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Vol. 75/No. 5      February 7, 2011

(front page)
Rally in Chicago opposes
grand jury witch hunt
Militant/Laura Anderson
Chicago protest against government harassment of opponents of U.S wars was joined by high school students demanding freedom for Puerto Rican independence fighter Oscar López.

CHICAGO—Chants of “FBI is out of line! Organizing is not a crime!” drowned out rush hour traffic here January 25 as more than 400 demonstrators rallied outside the Dirksen Federal Courthouse to protest the ongoing federal government harassment of 23 antiwar and Palestine solidarity activists in the Midwest.

Nine of the 23 had been summoned to appear before a federal grand jury earlier that day. Like their 14 counterparts who had previously received grand jury subpoenas, they refused to testify.

Maureen Murphy, cochair of the Chicago Committee Against Political Repression and an activist with the Palestine Solidarity Group, read a statement on behalf of the nine who refused to testify. “We will not take part in this fishing expedition… . We will not allow our solidarity to be construed as material support for terrorism… . We cannot allow the FBI and grand jury to intimidate us.”

Close to half the participants in the spirited two-hour picket were high school and college students from Chicago and surrounding cities.

Among them were more than 40 students from Pedro Albizu Campos High School carrying Puerto Rican flags and a large portrait of Puerto Rican political prisoner Oscar López Rivera. “We’re out here petitioning to bring Oscar López Rivera home,” Bleusette Morris, one of the students, told the Militant. “He’s been unjustly locked up for 30 years.”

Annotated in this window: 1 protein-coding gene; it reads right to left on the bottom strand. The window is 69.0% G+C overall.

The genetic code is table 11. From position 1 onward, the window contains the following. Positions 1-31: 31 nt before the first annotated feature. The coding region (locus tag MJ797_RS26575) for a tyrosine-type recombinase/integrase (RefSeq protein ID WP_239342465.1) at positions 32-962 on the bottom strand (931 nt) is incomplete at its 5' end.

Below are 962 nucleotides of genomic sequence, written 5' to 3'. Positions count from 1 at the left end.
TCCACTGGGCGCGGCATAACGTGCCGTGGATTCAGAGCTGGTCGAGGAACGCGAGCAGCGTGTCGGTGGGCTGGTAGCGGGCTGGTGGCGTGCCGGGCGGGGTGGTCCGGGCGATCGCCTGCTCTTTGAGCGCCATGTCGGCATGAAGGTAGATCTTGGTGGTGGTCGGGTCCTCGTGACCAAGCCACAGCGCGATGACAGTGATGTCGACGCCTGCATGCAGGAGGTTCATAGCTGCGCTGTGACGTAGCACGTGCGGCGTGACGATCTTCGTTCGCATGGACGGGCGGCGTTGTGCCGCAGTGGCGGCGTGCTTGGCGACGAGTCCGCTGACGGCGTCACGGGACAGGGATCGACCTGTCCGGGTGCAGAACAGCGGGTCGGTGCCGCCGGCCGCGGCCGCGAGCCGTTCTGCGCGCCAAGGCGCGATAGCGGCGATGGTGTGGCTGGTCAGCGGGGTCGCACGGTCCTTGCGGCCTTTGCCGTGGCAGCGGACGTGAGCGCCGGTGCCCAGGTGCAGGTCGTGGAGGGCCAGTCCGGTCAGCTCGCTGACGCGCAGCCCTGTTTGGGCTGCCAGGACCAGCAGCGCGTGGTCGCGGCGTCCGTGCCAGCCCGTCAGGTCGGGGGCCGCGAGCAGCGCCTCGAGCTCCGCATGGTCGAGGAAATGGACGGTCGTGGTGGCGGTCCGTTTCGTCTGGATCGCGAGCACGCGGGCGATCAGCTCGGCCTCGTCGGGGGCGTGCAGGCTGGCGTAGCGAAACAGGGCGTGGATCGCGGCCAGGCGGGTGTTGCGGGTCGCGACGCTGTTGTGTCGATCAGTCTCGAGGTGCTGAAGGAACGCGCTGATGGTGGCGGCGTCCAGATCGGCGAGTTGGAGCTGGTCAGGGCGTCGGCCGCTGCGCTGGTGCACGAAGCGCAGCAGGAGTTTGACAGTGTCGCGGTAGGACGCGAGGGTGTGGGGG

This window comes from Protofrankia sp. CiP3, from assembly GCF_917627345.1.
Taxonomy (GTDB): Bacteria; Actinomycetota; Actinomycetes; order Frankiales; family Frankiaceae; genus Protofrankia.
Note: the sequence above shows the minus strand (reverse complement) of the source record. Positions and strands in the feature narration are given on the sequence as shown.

Michael Johnson, an African American student at Columbia College and member of Art Activists Columbia, helped organize a January 14 student protest against the grand jury subpoenas. “I’m here to stand in solidarity with freedom of speech, the right to association, and the right to stand up for rights no matter the borders,” he told the Militant. “Our group also calls for a moratorium on deportations because we believe that immigrant rights are human rights and no so-called national security concern should ever violate that.”

Among those joining the action were Mark Clements, a leader of the Jail Jon Burge Coalition, and others active in the fight against the death penalty. Burge, a Chicago police lieutenant involved in torture of suspects, was recently sentenced to four and half years in prison. Clements, a victim of cop torture, spent 28 years in prison before winning release.

Also speaking was Jesse Sharkey, vice president of the Chicago Teachers Union, which adopted a resolution in support of the political activists. Plans are under way for regional conferences in February to discuss how to widen the reach of the campaign against FBI and grand jury intimidation.
Related articles:
No to grand jury witch hunt!
Prosecutor has long frame-up history  
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